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Matthew 8

Matthew 8

Reading through Matthew 8, I am once again struck by the indiscriminate way Jesus heals. If you come to Him, you get healed. Period. No questions. No forms to fill out, or HMO approval to obtain. No background check or FBI clearance. No political vetting to insure you don’t have a past, or ties to questionable types.  “You’re a foreigner, and actually in the army that is occupying our country? No problem, I’ll come heal your servant.” “You don’t want me to come, what faith! I’ll compliment you, slam my own people for their refusal to recognize me as their Messiah, and heal your servant from here. I won’t reprimand you for being an evil slave owner, or a hated Roman. I don’t care about that right now, I care about you. ”

That doesn’t sound like my usual attitude. I come up with long lists of conditions and stipulations. How are you going to live once I meet your needs? How is the man on the street begging going to use my money? (as if it really were mine anyway …) He’d just waste it on drugs or beer. He’s probably not really homeless. Where do I see Christ ask these types of questions? Never! Christ never asked these questions. First, He knew the healing wasn’t His, it was the Father’s, and His job was to give it away to the least of these. Secondly, I need to remember that if He who could know the heart still gave away freely, knowing that some of it would be misused, I must too.

This begs a bigger question for me … when am I available to the least of these. When I am in Harrisburg, or other cities where the homeless are more typical, I am generally safely in my car, or in some place I don’t come into contact with them. Is there some other “least of these” I do contact? Where? The closest I have thought of is my students. Sure, they are generally rich by most standards of wealth in the world as a whole, even if not by US standards, but what about their spiritual state? their emotional state? I have increasingly realized that I am in a privaledged role, and should use my authority in their lives to build them up and encourage them, not just mathematically, but as whole people. And precious creations of my heavenly Father, who loves them as He does me.

How can I encourage my students to excel? How can I help them to see life as worship, even their “mundane” homework assignments. (or “dormwork” assignments, as one of my calculus students likes to call it) What am I doing to help my students become more like our Messiah. I am at a college where I am free to talk about these things, do I? Not like I could, I’m sure. Do I pray for my students? Yes, but not often enough. Do I help my students to see connections between faith and our discipline? Yes, in some ways. Realistically, though, I don’t spend a lot of time thinking about how to do this better. It does come to mind periodically, but I rarely intentionally sit down and alter my lesson plans.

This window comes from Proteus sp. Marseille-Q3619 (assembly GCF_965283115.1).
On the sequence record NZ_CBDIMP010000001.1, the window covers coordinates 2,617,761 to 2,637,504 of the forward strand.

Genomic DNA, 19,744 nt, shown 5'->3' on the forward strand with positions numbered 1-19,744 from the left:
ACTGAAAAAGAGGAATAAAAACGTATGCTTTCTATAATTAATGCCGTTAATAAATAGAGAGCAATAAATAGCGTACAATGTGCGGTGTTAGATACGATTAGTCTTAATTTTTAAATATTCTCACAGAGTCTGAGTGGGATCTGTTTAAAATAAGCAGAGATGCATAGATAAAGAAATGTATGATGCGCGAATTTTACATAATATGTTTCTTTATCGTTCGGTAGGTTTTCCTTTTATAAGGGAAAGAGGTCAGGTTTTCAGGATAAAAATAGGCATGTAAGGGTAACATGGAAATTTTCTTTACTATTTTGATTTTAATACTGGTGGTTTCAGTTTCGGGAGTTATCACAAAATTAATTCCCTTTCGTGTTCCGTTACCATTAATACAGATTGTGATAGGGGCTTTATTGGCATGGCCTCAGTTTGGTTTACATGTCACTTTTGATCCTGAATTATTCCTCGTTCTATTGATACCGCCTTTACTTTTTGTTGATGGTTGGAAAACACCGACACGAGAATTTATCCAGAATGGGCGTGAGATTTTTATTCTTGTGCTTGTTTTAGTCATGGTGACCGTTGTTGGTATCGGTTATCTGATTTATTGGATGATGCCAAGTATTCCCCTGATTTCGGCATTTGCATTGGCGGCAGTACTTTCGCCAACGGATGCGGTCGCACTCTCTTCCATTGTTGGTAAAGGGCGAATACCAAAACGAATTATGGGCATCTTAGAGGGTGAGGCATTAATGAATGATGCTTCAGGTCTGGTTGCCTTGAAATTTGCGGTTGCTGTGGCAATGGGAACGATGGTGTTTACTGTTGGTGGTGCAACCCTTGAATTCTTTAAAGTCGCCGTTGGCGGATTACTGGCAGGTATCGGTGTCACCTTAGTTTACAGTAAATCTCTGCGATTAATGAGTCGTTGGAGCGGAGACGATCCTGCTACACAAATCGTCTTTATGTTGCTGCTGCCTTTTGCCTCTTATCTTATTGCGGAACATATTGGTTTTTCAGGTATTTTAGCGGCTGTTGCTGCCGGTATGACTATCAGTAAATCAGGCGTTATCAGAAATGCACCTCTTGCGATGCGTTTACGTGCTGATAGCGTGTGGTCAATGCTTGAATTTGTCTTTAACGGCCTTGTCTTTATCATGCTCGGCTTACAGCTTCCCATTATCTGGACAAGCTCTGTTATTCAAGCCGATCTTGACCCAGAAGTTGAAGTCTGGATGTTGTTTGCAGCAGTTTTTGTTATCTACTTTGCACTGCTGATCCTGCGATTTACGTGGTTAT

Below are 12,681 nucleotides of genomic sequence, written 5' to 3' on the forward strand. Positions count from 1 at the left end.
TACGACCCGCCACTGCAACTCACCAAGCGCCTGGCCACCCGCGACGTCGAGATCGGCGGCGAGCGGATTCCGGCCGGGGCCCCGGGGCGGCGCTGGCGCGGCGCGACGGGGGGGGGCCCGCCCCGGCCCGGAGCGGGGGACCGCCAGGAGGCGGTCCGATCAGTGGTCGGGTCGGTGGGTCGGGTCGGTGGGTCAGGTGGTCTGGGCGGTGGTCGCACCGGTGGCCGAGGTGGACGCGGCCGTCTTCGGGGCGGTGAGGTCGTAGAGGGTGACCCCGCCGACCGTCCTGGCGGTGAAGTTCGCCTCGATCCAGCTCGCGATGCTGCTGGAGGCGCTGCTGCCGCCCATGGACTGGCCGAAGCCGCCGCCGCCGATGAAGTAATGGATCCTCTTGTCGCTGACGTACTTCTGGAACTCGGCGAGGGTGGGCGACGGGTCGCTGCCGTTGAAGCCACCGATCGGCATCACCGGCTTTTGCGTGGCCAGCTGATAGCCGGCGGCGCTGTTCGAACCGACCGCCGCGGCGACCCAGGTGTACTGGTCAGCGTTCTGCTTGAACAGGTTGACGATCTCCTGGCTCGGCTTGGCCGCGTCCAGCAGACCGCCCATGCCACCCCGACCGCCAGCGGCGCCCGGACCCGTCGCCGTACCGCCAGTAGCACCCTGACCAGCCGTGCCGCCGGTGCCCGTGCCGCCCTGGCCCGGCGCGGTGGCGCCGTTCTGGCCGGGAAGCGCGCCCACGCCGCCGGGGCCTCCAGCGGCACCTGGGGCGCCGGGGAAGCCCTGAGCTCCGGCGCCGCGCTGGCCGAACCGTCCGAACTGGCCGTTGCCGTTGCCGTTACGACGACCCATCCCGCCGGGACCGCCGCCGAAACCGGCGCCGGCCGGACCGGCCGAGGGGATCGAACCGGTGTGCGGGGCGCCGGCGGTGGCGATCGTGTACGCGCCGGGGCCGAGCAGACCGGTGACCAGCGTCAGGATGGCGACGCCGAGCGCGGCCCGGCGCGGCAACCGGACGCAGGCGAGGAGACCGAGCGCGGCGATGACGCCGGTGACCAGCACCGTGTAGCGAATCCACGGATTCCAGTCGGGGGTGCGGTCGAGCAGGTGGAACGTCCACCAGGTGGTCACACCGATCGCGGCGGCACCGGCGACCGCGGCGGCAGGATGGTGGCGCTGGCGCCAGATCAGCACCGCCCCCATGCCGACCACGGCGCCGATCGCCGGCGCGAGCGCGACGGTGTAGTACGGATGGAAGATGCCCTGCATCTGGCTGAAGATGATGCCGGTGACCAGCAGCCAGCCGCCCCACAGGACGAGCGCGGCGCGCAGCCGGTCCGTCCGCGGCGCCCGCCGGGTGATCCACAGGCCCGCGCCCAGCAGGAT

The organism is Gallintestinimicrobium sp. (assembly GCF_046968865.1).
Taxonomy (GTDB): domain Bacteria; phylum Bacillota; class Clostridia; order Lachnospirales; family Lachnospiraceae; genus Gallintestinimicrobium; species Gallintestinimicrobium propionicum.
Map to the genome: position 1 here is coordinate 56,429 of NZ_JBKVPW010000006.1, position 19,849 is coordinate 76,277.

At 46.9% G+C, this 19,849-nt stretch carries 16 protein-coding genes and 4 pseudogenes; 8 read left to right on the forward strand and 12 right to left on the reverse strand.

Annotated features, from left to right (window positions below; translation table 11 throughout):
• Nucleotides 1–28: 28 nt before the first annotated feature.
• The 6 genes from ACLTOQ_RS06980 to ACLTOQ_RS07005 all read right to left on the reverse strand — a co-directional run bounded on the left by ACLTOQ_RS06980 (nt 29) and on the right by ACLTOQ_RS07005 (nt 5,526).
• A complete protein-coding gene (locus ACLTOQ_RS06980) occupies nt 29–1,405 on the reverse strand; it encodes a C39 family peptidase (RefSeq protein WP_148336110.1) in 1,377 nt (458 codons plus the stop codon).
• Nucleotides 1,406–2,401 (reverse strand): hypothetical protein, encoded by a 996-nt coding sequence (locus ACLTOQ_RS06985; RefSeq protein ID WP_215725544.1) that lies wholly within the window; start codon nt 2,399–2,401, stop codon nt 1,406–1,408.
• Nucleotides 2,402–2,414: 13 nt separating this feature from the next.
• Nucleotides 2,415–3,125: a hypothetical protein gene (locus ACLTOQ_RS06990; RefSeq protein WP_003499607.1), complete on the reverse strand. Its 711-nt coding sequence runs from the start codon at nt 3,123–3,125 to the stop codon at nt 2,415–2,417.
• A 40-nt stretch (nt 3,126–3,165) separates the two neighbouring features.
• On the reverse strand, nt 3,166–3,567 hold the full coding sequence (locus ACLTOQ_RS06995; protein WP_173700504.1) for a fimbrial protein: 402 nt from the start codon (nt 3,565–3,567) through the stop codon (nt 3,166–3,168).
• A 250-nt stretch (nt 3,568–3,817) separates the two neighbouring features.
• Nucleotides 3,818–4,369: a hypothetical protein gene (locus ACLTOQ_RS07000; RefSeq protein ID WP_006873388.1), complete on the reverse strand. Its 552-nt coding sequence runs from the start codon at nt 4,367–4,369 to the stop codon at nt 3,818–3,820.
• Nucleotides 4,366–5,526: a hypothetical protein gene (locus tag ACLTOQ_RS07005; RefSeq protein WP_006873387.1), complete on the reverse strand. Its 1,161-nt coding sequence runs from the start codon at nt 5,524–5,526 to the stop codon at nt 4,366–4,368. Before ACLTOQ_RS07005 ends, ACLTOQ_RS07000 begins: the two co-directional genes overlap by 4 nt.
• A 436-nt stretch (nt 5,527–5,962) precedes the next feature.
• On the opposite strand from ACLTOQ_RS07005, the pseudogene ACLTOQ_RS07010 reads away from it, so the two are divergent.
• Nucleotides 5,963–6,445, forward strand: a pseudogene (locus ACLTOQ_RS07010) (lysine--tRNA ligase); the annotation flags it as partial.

One last thing that struck me was the reaction of those in the region where Jesus cast out the demons from two men, whose lives were changed forever by this act! They beg Him to go away. Some of them lost money because the entire herd of pigs (irony here anyone?) were killed. Now, the area in question may have been one of the gentile areas around the sea, I don’t think we can know for sure where on “the other side” Jesus was exactly. Whether these people were Jews or not, they have witnessed a miracle. God has freed two men who were dangers to themselves and others. Wouldn’t this engender gratitude? Who cares if it is a little inconvenient, or some pigs were hurt in the process, right?

Wait … how do I react when God inconveniences my life? Do I focus on the person who was blessed to beat me to the checkout line when I saw the open cashier? Do I rejoice for the person who finds the best parking spot before I do, and “costs” me that spot? When it costs me something, do I focus on my cost, or look to see what God is up to? The answer is that too often, I focus on me, my loss, and not on what the Messiah is up to in the people around me. Ouch.

Lord, may I have the two traits that struck me most in Christ here, indiscriminate compassion, and a heart that loves people even when it costs something. May I focus on what You are up to around me. May I bless the least, and minister to them as You lead, and may I not count the cost, but rejoice in the good fortune and blessings You bestow on others around me! May I become less focused on me and my needs, and simply trust You. May the others around me receive You love through me, regardless of what they look like, and what their “qualifications” are. Amen.

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